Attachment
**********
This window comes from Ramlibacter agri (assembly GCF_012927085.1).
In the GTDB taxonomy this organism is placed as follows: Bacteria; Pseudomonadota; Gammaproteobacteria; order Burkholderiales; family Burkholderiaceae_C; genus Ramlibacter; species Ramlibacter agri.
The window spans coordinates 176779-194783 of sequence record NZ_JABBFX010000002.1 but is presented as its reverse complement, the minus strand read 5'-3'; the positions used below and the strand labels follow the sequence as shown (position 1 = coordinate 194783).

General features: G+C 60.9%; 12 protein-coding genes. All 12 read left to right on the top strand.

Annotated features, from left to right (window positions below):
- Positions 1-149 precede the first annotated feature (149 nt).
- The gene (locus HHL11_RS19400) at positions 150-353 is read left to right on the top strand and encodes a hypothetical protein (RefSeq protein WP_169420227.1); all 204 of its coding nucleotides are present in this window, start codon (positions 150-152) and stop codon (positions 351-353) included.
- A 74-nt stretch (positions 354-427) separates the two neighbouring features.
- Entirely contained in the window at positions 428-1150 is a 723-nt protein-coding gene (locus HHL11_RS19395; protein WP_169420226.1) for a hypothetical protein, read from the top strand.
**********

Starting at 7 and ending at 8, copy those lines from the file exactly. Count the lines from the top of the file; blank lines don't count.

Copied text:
- The gene (locus HHL11_RS19400) at positions 150-353 is read left to right on the top strand and encodes a hypothetical protein (RefSeq protein WP_169420227.1); all 204 of its coding nucleotides are present in this window, start codon (positions 150-152) and stop codon (positions 351-353) included.
- A 74-nt stretch (positions 354-427) separates the two neighbouring features.